Review: Hanna

Hanna, a one-woman show by Off West End Award Nominee Sam Potter at the Bike Shed Theatre this week, was nothing short of a heart-warming, funny piece of exceptional theatre. Not quite sure what to expect from a show made-up of a cast of one, I was pleasantly surprised at how captivated and touched I was by Sophie Khan Levy’s acting, the stripped down set, and the poignant story that unfolded in an hour and a half. Hanna is an exceptional piece of writing crafted into a delightful performance, worthy of the praise that it has garnered so far.

Hanna follows the story of, unsurprisingly, Hanna – a single working-class young mum who, despite being brutally honest about parenthood, passionately enjoys raising her beloved daughter Ellie. The story takes an unusual turn when a DNA tests reveals that three-year-old Ellie is in fact not Hanna’s biological daughter, and that the two are the victims of an awful mix up at the hospital when Ellie was born. When Ellie’s biological parents want to meet, Hanna is forced to make decisions and ask questions that no-one should be have to do on their own; the stark reality of their situation turned Hanna’s life upside down.

Their story is crude, honest and hilarious, leaving the audience hooked on Hanna’s every word. Throughout the performance, I found myself questioning what the definition of family really was, and I was subtly led into a discussion with myself on ethnicity, social class and parentage. A touching and intense story-telling experience, Hanna seeks to convey what it truly means to be a parent, and in some ways, it deconstructs our society’s deep-rooted ideas about the concept of family. The intimate nature of the themes sit comfortably in this moving story.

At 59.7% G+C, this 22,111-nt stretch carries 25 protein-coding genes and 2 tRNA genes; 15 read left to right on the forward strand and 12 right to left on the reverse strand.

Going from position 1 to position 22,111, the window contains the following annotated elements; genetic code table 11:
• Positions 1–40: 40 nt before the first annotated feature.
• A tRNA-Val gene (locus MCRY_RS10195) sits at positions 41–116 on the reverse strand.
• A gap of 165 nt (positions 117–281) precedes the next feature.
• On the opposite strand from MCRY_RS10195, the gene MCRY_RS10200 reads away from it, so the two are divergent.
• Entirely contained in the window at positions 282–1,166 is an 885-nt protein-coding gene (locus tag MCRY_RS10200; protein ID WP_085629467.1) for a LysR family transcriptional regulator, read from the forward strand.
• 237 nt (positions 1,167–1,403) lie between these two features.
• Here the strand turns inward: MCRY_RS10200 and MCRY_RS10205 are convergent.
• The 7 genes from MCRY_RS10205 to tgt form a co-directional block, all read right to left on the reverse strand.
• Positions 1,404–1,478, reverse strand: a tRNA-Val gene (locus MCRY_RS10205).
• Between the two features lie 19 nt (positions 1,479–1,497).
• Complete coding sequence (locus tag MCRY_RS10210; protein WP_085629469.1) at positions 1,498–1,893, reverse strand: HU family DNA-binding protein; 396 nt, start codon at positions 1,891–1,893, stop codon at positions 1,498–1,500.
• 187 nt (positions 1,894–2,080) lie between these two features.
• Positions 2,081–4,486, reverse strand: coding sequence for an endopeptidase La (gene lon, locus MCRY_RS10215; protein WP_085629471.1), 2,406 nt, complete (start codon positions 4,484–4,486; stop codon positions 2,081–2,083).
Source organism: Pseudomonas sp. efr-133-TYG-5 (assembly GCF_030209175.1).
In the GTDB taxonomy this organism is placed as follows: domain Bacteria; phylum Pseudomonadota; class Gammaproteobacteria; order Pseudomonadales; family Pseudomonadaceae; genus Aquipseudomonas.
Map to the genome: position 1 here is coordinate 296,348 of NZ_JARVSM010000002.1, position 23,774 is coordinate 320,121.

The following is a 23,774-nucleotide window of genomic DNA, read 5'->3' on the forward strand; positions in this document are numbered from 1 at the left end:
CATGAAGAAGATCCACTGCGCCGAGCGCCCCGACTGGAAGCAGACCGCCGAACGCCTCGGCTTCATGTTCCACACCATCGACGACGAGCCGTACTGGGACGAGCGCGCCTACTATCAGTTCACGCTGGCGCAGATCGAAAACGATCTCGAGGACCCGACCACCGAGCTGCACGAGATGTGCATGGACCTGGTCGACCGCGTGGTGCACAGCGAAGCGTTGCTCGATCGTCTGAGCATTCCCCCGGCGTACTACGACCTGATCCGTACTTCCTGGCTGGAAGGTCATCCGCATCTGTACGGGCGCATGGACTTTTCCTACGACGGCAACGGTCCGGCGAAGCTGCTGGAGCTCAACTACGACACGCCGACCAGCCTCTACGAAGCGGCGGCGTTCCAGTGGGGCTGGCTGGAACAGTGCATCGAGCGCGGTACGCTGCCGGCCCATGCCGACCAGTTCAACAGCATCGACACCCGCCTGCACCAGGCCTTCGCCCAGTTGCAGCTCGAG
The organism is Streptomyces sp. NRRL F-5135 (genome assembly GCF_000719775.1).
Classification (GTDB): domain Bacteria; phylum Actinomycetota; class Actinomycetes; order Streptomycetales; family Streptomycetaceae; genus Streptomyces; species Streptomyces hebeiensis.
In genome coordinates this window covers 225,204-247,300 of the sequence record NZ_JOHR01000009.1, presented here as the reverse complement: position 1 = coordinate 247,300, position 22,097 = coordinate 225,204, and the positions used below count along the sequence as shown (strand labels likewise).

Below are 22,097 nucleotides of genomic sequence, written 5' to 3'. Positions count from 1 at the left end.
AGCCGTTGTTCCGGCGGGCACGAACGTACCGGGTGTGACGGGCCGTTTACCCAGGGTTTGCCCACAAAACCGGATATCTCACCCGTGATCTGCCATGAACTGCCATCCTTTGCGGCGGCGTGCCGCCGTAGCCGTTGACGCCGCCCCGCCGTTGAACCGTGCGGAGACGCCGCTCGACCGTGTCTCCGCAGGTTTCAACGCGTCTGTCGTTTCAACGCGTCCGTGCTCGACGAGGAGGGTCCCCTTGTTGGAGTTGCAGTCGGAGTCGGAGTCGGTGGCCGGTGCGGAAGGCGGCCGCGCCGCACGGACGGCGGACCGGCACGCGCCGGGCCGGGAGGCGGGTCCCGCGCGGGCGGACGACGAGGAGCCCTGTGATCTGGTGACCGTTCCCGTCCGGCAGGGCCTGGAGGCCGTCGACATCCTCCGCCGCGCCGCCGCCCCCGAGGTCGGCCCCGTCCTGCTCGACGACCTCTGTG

The show’s single cast member, Sophie Khan Levy, plays Hanna exceptionally well. Her expressive acting keeps the audience focused through-out the show; she had us laughing, sighing and silently gasping as the story developed into unexpected and unpredictable circumstances. At the most crucial moments you could hear a pin-drop, and I found myself on the edge of my seat, as if I was living the story with Hanna. Levy trained at the Guildhall School of Music and Drama, and her theatre credits include Fracked (Chichester Festival Theatre and National tour), Love’s Labour Won (RSC) and Cymbeline (Belgrade Theatre, Coventry). Levy is an undoubtedly talented and well-rounded actor, and her brilliance is showcased in her role as Hanna.

The crew (George Turvey as the director, Jasmine Swan as the designer, and Jack Weir and Richard Hammarton as the lighting and sound designers respectively) have done a fantastic job. The minimalist set is well-thought out and extremely effective, producing an honest sense of vulnerability. Coupled with the subtle changes in lighting, your complete attention is on Levy’s storytelling; her movements and minimal use of space are surprisingly powerful. They go hand in hand with the Bike Shed Theatre, making the play feel like a natural fit for such a small and personal venue.

Hosting it’s seventh leg of its 2018 UK tour, the Bike Shed Theatre has provided the perfect intimate setting for Hanna. Among other awards, it has won the Peter Brook Empty Space Award and the UK’s most welcoming theatre prize at the UK Theatre Awards in 2013. The theatre’s unique, quirky cellar bar, found down a cobbled alleyway off Fore Street, filled with mismatched furniture and bare brick walls, welcomes you into a relaxed and warm atmosphere that flows into the small theatre next door. Unfortunately, its owner David Lockwood recently announced that the Bike Shed Theatre will need to close later this year due to their dwindling takings at the theatre’s bar. The bar’s profits are used to support the theatre, so they have no option but to close; this is a real loss to the arts and culture scene in Exeter.

Hanna is an outstanding piece of theatre, and a fantastic debut to Sam Potter’s playwriting career. It both consolidates and questions your own ideas of family and kin, so expect laughter, tears, and a pull at your heartstrings. If you get a chance to catch the show in Mold, Liverpool or Cardiff, I’d recommend you do so.


4/5 stars.


Luanna De Abreu Coelho 


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